Comparing the Use of Language in Titus Andronicus and Hamlet

2966 WordsJul 17, 201812 Pages
Comparing the Use of Language in Titus Andronicus and Hamlet As characters of high birth and important political positions, Titus and Hamlet are necessarily observed closely by those around them for their reaction to the tragic events that have taken in place in their lives; and it is primarily the unique language with which they express their grief and anger that disconcerts both their enemies and their friends, and keeps them under an exacting scrutiny for the duration of their eponymous plays. The other characters in Titus Andronicus and Hamlet interpret the language of these tragic heroes, the devices it employs, the lack of decorum it exhibits, as the symptom of madness. It is a language born out of suffering and crafted by…show more content…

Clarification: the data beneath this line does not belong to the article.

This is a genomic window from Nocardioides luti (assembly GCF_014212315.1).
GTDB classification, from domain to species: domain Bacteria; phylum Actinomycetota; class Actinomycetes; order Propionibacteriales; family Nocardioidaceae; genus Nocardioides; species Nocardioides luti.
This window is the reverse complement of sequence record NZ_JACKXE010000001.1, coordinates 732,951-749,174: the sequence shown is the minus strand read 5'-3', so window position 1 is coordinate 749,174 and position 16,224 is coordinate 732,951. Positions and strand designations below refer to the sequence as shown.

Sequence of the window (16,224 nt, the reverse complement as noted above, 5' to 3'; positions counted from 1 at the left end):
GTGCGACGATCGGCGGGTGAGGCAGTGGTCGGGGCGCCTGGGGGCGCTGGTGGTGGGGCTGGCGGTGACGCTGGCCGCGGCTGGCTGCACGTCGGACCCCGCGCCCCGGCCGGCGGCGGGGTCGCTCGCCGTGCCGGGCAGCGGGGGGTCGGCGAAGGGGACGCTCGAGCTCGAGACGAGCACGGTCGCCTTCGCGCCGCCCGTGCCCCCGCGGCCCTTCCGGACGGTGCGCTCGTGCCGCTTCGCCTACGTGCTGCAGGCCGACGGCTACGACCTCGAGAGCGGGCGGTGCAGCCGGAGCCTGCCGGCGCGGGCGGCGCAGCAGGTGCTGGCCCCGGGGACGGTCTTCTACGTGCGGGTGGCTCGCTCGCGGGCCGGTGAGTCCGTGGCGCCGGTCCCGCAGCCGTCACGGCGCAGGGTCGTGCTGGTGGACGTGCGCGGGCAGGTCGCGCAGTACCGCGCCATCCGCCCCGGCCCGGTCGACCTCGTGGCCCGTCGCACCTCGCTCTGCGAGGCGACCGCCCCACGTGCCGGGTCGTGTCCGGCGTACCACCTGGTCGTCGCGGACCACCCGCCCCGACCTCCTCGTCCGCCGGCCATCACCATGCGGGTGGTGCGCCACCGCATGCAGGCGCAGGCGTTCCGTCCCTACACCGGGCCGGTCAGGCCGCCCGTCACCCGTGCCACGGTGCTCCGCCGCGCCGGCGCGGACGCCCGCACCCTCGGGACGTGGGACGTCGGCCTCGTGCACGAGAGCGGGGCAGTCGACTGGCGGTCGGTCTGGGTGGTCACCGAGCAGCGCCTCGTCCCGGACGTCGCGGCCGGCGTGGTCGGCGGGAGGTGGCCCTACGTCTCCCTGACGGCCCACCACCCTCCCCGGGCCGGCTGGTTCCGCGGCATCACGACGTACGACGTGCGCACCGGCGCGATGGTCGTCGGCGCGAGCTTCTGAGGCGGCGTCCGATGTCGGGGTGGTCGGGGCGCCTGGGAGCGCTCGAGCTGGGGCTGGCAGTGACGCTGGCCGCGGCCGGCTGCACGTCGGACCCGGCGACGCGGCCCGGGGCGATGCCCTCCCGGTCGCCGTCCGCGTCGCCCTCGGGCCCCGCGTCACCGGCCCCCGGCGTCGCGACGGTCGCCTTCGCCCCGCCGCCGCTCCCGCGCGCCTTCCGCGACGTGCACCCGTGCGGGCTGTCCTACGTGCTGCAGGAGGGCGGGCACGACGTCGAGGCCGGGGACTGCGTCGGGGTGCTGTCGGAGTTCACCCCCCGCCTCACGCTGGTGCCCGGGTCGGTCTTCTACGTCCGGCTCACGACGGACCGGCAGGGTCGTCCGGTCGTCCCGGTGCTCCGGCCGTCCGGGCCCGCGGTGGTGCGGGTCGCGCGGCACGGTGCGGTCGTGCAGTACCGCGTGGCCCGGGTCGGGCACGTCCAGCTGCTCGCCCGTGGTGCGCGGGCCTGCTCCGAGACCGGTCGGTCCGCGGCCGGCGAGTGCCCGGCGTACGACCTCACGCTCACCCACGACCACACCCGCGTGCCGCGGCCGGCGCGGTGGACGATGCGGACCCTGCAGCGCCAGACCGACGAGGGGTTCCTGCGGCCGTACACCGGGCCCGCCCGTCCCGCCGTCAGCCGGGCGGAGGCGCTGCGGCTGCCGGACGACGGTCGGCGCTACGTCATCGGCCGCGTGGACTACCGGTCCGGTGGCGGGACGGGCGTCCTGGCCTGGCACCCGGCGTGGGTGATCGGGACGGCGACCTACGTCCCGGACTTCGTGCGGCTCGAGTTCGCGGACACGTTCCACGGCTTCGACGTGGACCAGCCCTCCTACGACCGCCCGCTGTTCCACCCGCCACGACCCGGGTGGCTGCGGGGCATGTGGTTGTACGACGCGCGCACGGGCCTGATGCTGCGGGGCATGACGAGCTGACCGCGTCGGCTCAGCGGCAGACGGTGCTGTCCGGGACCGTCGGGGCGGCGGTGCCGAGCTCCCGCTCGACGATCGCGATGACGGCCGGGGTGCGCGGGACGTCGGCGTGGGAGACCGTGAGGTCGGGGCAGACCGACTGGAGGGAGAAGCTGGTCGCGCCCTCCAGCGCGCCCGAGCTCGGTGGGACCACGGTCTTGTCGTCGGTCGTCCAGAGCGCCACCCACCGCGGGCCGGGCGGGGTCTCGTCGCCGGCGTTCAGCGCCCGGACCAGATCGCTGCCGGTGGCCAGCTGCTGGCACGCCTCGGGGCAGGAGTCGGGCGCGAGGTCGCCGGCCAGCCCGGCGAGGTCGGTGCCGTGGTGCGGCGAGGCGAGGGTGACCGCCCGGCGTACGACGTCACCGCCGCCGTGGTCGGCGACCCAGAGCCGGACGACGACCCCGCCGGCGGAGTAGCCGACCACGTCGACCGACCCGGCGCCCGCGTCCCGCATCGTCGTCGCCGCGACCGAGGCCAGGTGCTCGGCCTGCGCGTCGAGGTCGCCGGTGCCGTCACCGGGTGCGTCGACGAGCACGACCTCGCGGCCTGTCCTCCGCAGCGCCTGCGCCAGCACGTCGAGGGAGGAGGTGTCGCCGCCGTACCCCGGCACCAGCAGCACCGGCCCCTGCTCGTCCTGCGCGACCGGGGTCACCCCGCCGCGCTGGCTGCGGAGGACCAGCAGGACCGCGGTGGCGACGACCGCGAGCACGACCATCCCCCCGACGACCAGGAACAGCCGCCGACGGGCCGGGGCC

Marcus criticizes his language for not expressing things which might happen or exist (as the New Cambridge edition glosses his response, "speak with possibility")( III.i.213). What differentiates Titus' speech from any other poetic speech employing apostrophe, hyperbole, simile, and metaphor, is rather than employing them to describe an external event or his own emotions, as Marcus does, Titus is, as it were, putting them into action. Marcus sets his metaphors in the present or the subjunctive, "O had the monster seen those lily hands/ Tremble like aspen leaves upon a lute...he would not then have touched them," and when he does phrase them in the future, or imperative tense ( "come, let us go and make thy father blind") he shows an interest in poetic intensification that stops short of actually executing, or even pretending that he intends to execute, the action or command to which he has metaphorically alluded (III.i.44-47) Titus is, as it were, acting his metaphors out. He speaks of breathing "the welkin dim" as an action he intends to carry out, and in a sense does through his daughter's and his own sighs and tears, and his apostrophe his transformed from linguistic ornament to poetic action, as he kneels down to call upon a "power". To Marcus, this extension of language to an extreme, to the point where it is indistinguishable from the reality that it symbolizes, is a form of madness. Marcus delivers a similar criticism of

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